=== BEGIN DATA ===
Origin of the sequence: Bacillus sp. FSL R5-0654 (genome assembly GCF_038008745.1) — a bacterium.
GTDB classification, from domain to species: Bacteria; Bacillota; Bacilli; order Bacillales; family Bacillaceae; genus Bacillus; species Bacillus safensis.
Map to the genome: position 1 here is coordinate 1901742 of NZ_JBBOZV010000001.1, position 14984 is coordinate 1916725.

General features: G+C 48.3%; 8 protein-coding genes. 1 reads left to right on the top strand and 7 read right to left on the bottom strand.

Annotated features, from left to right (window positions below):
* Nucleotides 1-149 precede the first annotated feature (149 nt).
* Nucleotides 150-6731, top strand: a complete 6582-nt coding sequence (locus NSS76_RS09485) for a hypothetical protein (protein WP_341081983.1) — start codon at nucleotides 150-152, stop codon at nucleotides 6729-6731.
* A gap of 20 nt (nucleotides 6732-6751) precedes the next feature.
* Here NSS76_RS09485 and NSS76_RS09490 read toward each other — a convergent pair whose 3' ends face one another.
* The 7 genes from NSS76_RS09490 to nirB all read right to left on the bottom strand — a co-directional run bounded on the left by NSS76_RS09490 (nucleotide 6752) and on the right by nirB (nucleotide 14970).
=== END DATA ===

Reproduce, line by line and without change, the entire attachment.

Origin of the sequence: Bacillus sp. FSL R5-0654 (genome assembly GCF_038008745.1) — a bacterium.
GTDB classification, from domain to species: Bacteria; Bacillota; Bacilli; order Bacillales; family Bacillaceae; genus Bacillus; species Bacillus safensis.
Map to the genome: position 1 here is coordinate 1901742 of NZ_JBBOZV010000001.1, position 14984 is coordinate 1916725.

General features: G+C 48.3%; 8 protein-coding genes. 1 reads left to right on the top strand and 7 read right to left on the bottom strand.

Annotated features, from left to right (window positions below):
* Nucleotides 1-149 precede the first annotated feature (149 nt).
* Nucleotides 150-6731, top strand: a complete 6582-nt coding sequence (locus NSS76_RS09485) for a hypothetical protein (protein WP_341081983.1) — start codon at nucleotides 150-152, stop codon at nucleotides 6729-6731.
* A gap of 20 nt (nucleotides 6732-6751) precedes the next feature.
* Here NSS76_RS09485 and NSS76_RS09490 read toward each other — a convergent pair whose 3' ends face one another.
* The 7 genes from NSS76_RS09490 to nirB all read right to left on the bottom strand — a co-directional run bounded on the left by NSS76_RS09490 (nucleotide 6752) and on the right by nirB (nucleotide 14970).